Why I Start at the End
Original title: Perché comincio dalla fine
“In the face of death we are all defenceless, desperate, thin, fat, children, parents.
This is how we are portrayed by Ginevra Lamberti, and we have never been so real. This is the work of a great writer, contemporary like no other” —Teresa Ciabatti
“This charming operetta by Ginevra Lamberti robs death of all its sanctity. On more than one occasion she reminded me of the extraordinary ashes scene in the film The Big Lebowski” —Serena Vitale
“Ginevra Lamberti is committed to a strange literary genre: ‘good writing’”. She makes you cry, makes you laugh – she really knows how to write” —Sandro Veronesi
“Death: a training session. You will need: gym shoes, bag full of regulations and
memories, high and brazen language. Bring plenty of life” —Valeria Parrella
“Ginevra Lamberti flirts with the great taboo of what she calls “the day when”. The
distance and remoteness of death become the landscape for a story that combines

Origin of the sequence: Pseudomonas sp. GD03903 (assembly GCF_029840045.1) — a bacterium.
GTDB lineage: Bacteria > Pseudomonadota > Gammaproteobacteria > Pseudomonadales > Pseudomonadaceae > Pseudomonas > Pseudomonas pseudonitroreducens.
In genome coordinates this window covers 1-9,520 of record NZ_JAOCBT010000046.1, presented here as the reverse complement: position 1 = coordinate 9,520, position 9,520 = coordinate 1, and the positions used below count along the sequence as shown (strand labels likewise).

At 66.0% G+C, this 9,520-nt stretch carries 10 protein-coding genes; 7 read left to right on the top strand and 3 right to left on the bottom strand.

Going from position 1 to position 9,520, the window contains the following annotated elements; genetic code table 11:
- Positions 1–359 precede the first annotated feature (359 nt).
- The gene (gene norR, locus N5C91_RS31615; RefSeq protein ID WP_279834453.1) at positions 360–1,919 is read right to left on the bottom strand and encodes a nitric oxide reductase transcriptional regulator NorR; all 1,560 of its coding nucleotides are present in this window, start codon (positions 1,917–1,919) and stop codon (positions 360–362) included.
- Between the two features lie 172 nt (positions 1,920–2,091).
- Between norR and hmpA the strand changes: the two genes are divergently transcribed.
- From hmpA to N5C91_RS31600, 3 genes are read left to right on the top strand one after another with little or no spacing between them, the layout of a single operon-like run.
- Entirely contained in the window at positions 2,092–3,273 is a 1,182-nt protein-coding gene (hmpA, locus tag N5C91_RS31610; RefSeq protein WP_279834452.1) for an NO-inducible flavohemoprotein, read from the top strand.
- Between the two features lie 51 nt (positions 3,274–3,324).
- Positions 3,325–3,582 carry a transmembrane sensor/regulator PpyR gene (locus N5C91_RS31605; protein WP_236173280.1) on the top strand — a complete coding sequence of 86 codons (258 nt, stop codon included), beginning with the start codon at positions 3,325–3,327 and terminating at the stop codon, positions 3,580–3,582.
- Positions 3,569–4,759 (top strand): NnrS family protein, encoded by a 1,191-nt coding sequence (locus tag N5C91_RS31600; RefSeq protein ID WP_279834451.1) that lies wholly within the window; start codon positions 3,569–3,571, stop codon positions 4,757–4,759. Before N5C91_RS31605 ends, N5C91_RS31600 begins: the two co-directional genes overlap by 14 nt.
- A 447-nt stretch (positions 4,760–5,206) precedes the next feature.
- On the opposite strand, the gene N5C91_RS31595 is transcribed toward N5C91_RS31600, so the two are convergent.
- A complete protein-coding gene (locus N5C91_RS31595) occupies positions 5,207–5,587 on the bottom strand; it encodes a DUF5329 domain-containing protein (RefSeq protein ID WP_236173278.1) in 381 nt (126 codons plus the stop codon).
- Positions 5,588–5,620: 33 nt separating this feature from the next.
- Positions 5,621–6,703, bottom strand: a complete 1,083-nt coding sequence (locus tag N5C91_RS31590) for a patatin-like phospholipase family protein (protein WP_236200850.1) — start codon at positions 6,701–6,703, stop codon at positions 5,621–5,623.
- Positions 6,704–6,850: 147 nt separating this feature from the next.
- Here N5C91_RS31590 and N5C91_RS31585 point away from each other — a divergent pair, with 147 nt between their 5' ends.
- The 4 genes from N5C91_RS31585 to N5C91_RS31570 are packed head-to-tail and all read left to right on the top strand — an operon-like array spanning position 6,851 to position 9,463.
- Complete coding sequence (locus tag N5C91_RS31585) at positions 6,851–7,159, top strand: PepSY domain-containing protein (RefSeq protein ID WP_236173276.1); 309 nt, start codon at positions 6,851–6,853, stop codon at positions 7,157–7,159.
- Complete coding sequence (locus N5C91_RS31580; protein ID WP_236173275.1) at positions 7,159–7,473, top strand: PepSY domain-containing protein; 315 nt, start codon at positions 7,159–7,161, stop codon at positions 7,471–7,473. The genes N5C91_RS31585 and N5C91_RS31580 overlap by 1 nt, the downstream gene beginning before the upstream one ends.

delicacy, compassion and a touch of irreverence, all bolstered by the vitality of her
incredible writing” —Mario Desiati
A light, laid-back, unforgettable book about death (of others). A novel that has already received praise from many Italian writers months before its release.
From a sofa where she realises she has no place in this life or in the next – no one in her family had thought to book a plot – the protagonist of this novel, Ginevra, gets up to talk about those who do think about a place in the next life: professionals in the funeral sector (undertakers, funeral directors, tomb designers), poets, writers, singers and ordinary people. They are united – we all are – by the experience of death (of others) with its painful reverberations, and then, the joy of being alive. Between these meetings with people she has sought out (some might say stalked), there is Ginevra’s life: she is a landlady, in humid and beloved Venice, to tourists and pilgrims 2.0.
With crystal clear, upbeat and profound writing, Ginevra Lamberti – a rising star of Italian fiction – tells stories, cries, smiles and sings to let us know that only living people can die. So we might as well start feeling alive right now, from this moment.
From the novel:
“We were on the sofa, my mother and I, watching something on television. I don’t remember if it was a documentary, a report or in-depth news coverage. I believe the subject was cemeteries and the practice of mourning within their boundaries. I say I believe because after a few minutes of watching, without even looking at me, my mother asked, ‘So do you think we’re wrong for not having booked a plot’?”
- Winner of Mondello Literary Prize